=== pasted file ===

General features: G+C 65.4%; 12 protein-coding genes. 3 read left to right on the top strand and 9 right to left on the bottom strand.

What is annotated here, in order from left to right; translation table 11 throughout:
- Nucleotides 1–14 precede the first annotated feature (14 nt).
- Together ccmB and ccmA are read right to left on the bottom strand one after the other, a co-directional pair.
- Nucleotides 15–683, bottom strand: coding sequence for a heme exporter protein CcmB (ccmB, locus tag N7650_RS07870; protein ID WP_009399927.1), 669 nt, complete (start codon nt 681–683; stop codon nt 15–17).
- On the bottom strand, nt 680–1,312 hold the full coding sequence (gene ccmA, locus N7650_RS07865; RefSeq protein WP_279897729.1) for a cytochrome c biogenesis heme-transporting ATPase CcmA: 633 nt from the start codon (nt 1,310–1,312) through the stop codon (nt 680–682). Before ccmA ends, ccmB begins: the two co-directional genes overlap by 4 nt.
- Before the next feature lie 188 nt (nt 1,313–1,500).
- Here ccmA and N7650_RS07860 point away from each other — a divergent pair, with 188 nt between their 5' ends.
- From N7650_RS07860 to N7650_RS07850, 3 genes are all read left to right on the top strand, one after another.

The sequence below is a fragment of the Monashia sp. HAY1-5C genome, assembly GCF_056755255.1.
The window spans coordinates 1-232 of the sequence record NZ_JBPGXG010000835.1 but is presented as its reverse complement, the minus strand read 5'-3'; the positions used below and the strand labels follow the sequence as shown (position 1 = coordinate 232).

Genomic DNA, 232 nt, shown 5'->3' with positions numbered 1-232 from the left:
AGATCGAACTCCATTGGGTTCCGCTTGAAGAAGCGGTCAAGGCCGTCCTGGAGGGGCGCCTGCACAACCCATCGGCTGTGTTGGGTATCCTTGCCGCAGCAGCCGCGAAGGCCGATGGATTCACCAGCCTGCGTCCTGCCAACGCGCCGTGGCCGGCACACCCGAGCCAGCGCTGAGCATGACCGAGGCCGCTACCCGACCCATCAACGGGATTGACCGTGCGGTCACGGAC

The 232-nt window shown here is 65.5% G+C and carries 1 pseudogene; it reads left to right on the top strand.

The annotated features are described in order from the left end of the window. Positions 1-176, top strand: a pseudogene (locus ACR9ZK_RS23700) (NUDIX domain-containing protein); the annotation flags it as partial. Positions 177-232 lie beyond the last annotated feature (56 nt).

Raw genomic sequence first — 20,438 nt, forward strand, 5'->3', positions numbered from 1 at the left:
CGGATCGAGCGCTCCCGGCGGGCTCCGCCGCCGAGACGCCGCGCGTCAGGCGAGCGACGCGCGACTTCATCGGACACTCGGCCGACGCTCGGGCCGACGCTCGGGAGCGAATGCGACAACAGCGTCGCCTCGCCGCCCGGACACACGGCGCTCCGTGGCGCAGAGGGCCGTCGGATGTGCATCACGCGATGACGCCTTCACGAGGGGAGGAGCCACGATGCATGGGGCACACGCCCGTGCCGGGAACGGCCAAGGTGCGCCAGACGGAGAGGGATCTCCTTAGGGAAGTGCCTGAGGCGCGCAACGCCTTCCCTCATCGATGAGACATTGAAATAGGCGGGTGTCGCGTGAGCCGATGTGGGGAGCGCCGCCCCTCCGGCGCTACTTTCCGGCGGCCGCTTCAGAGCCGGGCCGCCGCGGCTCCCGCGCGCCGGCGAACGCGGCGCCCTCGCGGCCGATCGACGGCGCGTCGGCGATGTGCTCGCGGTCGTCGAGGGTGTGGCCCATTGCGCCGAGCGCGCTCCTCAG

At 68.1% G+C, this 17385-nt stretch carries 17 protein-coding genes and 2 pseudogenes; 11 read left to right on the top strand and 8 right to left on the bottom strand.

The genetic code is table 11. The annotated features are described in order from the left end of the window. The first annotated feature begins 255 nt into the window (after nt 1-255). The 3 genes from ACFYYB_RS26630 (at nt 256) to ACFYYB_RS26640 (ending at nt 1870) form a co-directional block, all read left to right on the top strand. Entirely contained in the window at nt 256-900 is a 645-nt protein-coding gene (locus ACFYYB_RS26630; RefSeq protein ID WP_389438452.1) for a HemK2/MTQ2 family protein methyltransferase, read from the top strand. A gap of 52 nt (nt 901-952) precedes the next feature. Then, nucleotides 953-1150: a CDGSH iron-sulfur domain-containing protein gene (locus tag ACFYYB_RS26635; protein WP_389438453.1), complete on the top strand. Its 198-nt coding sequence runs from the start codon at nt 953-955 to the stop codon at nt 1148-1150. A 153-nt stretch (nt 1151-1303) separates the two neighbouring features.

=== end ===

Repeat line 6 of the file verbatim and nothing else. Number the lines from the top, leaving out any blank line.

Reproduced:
- On the bottom strand, nt 680–1,312 hold the full coding sequence (gene ccmA, locus N7650_RS07865; RefSeq protein WP_279897729.1) for a cytochrome c biogenesis heme-transporting ATPase CcmA: 633 nt from the start codon (nt 1,310–1,312) through the stop codon (nt 680–682). Before ccmA ends, ccmB begins: the two co-directional genes overlap by 4 nt.